As a youngster I was very uncomfortable around spiders. However, as my sight deteriorated I found my fear becoming less obvious.
When dusting or changing curtains, if anything 'fell' on me I would brush it off and tell myself it was just fluff or my imagination. I think when we lose the ability to use our senses to access the world we can either find we regress and isolate ourselves or decide that we are going to take on the world full on and put our childhood fears to one side. Fear of the dark can become a thing of the past as the lack of light sensitivity will for most abolish the idea that things lurk in dark corners or under the bed . . . maybe with the spiders! Indeed without the visual clues much of the world becomes unrecognisable and touch and hearing – and smell on occasion – will be used instead. 70% of our perception of the world is through our eyes and when this diminishes our other senses do not get better but a new dimension opens and that all evasive 'sixth sense' seems to appear.
So – why you might ask have I called this missive 'Web of Intrigue'? It is because as I went to sit under the gazebo in the garden, I put my arm out and it touched a spiders web and I was suddenly aware of the intricate pattern, beauty and delicate but strong structure and left my arm there for some seconds before moving away and hoping that I had not destroyed the work of the misunderstood and much feared spider which was only trying to do what comes naturally. The memory of that beautiful structure stayed with me (and still does) and I find myself wanting to draw it or to copy it using pins and silk or thin wire but know that my thoughts never match up to my lack of artistic ability and so I keep the picture in my head and try to recreate it in words. Does my sight loss have this effect on all my fears? . . . No, any of my friends will tell you that if a bird flies to close to me I cringe because I can hear the wings flapping and I had a bad experience with my Nans budgie . . . another story entirely! . . . However I would just like to say that lack of sight does not diminish my appreciation of the natural world the sound of the sea or rivers, rustling trees and the smell of the woods and even town centres can create an invisible but magical picture in which I can immerse myself.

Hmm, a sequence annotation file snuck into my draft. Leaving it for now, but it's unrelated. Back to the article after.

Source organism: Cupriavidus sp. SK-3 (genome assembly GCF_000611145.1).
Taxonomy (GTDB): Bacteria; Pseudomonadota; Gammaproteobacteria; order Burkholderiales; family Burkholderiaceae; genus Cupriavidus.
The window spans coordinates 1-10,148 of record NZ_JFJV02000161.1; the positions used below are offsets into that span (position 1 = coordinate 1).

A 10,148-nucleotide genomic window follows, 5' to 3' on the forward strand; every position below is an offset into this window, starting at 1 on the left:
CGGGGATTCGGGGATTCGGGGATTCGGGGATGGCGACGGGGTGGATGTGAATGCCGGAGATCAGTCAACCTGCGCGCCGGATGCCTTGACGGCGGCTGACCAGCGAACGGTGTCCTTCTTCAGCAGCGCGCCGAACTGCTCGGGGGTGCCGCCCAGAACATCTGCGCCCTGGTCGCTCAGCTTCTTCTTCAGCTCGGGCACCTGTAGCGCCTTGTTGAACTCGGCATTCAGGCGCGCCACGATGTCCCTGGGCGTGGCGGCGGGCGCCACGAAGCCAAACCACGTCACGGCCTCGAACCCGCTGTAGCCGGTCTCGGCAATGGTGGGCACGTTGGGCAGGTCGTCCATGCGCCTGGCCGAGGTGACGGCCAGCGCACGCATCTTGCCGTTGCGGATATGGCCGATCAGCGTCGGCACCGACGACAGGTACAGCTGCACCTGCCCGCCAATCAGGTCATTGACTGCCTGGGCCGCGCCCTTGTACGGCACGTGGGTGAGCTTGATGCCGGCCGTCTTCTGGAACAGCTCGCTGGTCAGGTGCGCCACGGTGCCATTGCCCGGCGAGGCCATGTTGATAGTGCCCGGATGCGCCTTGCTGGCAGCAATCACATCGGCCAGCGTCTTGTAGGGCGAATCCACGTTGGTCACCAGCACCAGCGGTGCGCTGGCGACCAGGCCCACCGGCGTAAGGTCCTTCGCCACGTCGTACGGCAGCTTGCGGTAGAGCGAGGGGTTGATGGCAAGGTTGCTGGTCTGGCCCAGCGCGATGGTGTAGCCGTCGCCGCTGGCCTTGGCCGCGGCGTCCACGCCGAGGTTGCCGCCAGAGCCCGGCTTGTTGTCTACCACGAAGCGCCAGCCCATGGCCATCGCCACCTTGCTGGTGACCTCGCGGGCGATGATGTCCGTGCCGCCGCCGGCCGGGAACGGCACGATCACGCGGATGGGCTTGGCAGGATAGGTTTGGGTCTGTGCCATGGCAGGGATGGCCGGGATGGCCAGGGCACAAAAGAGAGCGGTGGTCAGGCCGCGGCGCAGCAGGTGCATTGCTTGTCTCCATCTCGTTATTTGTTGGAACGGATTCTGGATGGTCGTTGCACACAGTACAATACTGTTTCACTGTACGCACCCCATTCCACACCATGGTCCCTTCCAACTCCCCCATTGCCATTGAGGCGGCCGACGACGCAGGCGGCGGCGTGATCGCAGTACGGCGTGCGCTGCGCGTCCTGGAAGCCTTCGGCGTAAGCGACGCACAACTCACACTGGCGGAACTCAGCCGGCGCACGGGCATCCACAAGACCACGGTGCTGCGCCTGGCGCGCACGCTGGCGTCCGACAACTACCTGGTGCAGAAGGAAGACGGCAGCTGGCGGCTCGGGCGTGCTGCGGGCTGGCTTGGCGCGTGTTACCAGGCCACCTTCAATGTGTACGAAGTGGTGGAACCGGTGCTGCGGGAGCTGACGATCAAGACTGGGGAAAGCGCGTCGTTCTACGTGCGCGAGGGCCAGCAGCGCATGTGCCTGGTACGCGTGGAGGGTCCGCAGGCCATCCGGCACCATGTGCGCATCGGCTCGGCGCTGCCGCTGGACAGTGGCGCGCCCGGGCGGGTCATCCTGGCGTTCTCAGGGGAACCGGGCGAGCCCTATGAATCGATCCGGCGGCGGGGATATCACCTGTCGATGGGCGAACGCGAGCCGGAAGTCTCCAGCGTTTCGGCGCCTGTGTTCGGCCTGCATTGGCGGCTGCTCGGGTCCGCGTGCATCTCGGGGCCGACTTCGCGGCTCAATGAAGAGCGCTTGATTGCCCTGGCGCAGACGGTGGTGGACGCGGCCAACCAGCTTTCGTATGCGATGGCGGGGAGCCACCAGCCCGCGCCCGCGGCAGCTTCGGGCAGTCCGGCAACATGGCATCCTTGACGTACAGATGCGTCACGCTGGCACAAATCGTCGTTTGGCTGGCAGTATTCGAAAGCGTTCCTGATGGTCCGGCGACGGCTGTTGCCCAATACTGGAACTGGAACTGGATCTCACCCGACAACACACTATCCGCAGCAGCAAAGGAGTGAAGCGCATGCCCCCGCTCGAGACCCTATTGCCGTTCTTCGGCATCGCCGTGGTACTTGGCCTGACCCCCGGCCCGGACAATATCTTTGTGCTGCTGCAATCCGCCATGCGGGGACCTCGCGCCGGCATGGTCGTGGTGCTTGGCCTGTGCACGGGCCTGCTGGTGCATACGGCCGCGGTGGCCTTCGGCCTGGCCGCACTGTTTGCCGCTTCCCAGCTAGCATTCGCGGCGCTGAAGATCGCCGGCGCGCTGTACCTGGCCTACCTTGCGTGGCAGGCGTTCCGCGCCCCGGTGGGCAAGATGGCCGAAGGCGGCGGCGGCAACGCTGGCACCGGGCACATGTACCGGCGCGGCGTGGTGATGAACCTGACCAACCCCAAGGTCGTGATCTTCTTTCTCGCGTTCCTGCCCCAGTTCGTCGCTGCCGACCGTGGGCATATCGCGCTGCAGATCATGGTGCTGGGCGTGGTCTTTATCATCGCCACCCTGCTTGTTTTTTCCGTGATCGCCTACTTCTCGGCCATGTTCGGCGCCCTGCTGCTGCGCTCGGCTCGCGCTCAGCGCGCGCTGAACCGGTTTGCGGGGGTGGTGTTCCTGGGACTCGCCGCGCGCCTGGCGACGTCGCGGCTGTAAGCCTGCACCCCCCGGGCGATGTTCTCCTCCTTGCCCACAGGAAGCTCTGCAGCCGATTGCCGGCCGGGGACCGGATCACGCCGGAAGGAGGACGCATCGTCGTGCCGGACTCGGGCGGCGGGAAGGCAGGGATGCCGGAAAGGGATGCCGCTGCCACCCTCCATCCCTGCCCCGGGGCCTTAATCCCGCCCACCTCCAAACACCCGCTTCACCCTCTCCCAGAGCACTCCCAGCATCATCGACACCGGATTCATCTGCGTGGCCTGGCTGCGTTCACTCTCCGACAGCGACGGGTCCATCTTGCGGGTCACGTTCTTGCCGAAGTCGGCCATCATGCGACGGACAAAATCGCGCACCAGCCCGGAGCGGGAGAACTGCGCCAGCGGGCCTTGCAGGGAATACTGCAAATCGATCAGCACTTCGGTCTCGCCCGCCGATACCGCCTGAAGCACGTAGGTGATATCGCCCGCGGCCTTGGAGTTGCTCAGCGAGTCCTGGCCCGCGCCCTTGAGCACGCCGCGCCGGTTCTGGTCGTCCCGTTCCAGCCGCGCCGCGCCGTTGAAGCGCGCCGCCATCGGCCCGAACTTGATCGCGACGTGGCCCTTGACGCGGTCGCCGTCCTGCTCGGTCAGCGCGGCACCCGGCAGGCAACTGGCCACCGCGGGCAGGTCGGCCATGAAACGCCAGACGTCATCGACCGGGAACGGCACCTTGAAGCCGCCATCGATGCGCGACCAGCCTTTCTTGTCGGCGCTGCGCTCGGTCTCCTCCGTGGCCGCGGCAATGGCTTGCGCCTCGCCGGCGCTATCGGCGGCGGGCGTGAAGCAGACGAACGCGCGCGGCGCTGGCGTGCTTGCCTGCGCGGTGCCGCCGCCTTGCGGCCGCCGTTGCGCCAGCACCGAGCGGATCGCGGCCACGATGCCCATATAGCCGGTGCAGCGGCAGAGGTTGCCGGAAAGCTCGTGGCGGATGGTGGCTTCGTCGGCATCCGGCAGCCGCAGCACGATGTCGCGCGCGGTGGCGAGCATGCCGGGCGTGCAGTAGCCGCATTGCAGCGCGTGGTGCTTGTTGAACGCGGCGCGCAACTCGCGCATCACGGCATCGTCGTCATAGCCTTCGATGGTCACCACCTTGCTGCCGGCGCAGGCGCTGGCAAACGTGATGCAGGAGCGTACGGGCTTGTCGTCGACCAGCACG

So – sight loss in itself will not usually create a phobia but could exacerbate one which had existed previous to sight loss occurring. This does not mean that previously disregarded situations may not become places/objects of fear or anxiety such as railway station platforms or electrical equipment as common as a lawnmower or blender; but with the right rehabilitation, counselling mobility and/or support groups these can all become manageable and even useable pieces of equipment as long as the safety measures are adhered to.
Anyone with sight loss concerns can contact ECL Sensory Service to ask for advice or to request a visit to help assess and support people whether they are newly diagnosed or have a change in circumstances which has affected their independence.
By Terri Sawkins, ECL Sensory Training Facilitator